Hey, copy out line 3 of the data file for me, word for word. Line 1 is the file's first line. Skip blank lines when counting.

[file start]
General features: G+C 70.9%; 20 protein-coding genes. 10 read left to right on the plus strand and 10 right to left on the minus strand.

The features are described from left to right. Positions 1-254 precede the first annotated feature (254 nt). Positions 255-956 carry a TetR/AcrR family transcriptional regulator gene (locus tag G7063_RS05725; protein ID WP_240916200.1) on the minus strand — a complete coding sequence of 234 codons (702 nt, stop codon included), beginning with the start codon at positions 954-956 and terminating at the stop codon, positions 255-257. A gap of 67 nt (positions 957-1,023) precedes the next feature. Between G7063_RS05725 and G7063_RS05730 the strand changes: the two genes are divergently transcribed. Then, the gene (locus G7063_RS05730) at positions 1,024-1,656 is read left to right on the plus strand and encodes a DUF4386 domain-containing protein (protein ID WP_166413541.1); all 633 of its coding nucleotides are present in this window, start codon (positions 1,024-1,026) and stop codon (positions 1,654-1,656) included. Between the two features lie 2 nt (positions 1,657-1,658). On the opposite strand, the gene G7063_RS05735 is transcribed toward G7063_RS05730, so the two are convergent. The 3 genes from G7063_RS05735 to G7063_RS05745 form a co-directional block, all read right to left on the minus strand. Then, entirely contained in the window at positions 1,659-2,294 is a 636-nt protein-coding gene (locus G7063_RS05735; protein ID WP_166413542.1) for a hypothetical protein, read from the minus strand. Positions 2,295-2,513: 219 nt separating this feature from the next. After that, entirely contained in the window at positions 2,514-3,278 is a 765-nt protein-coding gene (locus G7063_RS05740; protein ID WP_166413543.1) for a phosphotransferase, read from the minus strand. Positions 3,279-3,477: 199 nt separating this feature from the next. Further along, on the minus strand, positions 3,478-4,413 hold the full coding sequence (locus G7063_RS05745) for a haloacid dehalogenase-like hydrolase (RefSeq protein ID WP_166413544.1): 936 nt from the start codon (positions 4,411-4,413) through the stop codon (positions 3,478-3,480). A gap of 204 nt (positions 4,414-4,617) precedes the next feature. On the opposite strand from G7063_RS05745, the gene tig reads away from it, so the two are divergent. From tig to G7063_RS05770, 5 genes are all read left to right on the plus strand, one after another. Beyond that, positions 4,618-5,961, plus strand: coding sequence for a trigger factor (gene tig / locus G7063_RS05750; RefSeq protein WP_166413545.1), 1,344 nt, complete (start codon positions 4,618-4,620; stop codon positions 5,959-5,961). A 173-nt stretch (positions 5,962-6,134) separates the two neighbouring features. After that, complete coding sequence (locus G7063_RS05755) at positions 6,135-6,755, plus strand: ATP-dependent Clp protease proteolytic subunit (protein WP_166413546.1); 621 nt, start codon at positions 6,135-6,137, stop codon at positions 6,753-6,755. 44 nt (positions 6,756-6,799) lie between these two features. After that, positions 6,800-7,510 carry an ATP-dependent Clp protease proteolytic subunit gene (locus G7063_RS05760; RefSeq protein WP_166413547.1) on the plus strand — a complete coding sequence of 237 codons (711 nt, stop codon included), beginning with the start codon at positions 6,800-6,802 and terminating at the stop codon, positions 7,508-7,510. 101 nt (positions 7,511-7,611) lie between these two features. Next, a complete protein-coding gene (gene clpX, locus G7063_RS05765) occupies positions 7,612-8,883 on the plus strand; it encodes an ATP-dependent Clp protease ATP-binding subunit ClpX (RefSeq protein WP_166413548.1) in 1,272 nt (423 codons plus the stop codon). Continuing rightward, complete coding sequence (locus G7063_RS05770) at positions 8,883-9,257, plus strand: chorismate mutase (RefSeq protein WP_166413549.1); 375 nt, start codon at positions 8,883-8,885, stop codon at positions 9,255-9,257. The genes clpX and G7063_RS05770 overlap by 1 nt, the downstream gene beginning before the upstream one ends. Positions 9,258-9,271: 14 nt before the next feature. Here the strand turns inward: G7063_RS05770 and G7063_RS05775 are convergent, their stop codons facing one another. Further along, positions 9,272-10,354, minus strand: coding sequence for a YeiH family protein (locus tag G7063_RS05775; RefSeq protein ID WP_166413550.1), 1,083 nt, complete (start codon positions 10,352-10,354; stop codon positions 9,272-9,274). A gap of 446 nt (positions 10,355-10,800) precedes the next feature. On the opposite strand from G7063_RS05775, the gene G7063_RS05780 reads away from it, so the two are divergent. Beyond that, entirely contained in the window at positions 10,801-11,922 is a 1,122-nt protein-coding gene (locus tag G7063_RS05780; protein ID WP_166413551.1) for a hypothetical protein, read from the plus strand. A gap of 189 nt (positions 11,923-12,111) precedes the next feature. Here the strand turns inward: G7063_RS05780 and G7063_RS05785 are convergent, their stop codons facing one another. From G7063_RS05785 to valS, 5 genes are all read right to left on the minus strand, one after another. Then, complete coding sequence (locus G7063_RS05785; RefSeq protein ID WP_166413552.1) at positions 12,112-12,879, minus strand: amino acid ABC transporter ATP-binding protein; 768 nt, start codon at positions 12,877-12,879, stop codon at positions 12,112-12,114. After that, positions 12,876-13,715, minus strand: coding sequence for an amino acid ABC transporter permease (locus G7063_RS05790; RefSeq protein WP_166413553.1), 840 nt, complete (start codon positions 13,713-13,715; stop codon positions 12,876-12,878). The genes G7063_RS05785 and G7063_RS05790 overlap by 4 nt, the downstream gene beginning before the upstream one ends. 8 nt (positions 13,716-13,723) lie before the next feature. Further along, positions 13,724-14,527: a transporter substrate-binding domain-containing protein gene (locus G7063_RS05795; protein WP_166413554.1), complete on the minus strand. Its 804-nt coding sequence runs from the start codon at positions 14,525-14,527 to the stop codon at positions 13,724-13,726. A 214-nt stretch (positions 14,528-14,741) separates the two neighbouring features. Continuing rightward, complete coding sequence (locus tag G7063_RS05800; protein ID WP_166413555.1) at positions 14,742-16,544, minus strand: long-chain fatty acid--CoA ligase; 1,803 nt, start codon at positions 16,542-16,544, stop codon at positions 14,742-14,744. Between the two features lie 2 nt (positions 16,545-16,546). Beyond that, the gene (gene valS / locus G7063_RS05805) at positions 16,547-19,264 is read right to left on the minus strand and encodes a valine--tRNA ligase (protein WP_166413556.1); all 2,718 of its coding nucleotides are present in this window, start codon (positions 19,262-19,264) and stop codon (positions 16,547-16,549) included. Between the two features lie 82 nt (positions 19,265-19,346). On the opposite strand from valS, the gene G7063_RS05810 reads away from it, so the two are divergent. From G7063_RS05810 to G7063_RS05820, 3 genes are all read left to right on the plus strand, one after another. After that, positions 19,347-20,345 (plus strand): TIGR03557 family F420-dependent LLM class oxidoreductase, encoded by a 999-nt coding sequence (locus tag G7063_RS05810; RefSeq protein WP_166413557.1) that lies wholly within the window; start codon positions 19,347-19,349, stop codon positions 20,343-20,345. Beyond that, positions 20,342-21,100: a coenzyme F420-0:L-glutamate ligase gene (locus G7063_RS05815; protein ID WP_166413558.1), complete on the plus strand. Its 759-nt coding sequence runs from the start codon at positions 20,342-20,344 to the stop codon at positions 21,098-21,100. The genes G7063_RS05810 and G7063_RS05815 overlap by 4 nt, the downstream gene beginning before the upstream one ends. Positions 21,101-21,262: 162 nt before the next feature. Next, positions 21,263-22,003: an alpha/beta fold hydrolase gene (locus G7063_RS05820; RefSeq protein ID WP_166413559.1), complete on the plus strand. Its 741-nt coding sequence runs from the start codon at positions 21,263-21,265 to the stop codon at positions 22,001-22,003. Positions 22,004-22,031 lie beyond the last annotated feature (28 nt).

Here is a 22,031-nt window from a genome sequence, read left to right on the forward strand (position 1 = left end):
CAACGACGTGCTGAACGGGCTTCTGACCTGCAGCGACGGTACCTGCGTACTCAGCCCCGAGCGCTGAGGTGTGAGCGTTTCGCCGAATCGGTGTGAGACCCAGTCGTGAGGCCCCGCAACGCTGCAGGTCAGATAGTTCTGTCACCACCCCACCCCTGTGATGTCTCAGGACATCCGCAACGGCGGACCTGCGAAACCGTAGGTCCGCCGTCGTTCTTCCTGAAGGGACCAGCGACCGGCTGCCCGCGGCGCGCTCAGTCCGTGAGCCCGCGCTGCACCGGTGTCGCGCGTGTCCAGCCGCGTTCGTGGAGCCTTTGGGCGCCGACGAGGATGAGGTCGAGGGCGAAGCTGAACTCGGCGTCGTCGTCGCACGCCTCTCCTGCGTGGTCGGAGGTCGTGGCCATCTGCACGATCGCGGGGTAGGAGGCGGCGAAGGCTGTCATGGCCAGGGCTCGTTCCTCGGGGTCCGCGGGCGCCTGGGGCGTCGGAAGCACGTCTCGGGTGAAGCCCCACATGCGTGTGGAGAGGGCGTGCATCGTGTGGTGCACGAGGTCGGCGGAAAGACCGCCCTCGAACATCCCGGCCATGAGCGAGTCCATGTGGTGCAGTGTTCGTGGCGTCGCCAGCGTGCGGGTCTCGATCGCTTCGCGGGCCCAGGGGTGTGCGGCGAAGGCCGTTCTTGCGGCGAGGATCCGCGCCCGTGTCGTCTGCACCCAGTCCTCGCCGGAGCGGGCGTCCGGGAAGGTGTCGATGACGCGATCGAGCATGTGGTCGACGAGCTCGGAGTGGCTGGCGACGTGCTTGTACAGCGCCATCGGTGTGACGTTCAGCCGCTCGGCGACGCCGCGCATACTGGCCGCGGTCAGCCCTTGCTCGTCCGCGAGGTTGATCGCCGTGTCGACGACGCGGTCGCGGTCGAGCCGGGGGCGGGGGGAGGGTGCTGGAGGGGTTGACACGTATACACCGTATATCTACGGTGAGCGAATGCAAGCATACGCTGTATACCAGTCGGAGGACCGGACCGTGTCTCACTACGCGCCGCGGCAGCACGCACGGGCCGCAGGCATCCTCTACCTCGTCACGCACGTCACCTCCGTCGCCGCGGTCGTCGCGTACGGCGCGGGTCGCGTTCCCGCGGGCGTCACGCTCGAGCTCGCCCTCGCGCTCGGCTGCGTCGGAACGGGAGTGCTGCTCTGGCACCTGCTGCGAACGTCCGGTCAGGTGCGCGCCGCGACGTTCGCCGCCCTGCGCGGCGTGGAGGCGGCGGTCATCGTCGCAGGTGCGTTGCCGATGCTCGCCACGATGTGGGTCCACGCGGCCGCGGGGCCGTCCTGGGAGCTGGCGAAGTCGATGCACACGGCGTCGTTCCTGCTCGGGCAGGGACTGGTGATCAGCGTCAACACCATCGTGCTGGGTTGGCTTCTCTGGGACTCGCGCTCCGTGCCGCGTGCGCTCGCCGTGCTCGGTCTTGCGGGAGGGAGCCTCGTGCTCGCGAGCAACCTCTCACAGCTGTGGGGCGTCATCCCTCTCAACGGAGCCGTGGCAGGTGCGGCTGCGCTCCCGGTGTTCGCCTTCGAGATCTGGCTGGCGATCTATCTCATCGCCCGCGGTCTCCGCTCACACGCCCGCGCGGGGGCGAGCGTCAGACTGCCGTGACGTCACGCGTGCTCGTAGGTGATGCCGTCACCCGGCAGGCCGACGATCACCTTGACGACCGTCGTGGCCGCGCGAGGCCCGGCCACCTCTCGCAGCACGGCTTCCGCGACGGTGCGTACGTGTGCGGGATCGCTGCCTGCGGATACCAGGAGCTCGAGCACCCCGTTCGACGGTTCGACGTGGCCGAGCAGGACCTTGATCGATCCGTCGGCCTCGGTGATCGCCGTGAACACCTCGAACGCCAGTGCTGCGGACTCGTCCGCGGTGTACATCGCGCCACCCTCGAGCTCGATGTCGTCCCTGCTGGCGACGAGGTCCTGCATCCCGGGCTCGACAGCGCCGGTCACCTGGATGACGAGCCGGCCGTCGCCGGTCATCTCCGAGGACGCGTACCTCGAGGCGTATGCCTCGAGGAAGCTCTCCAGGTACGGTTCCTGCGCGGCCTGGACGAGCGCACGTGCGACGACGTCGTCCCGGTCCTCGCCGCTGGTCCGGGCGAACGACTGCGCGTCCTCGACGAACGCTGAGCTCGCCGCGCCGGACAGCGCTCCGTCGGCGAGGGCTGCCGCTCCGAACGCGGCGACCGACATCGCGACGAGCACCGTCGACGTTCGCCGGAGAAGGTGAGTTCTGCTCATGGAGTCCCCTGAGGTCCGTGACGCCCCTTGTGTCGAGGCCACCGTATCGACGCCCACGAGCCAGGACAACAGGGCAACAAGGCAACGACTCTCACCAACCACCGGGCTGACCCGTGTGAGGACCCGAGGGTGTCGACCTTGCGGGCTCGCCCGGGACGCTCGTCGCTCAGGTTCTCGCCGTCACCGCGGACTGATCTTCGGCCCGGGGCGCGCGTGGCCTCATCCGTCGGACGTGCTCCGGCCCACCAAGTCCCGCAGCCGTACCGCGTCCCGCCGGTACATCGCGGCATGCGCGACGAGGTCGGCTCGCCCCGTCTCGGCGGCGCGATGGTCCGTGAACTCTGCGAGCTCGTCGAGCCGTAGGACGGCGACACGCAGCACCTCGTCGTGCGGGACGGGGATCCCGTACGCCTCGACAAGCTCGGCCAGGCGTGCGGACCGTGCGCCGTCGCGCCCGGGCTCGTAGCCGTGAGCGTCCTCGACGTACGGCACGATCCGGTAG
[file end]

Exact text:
Here is a 22,031-nt window from a genome sequence, read left to right on the forward strand (position 1 = left end):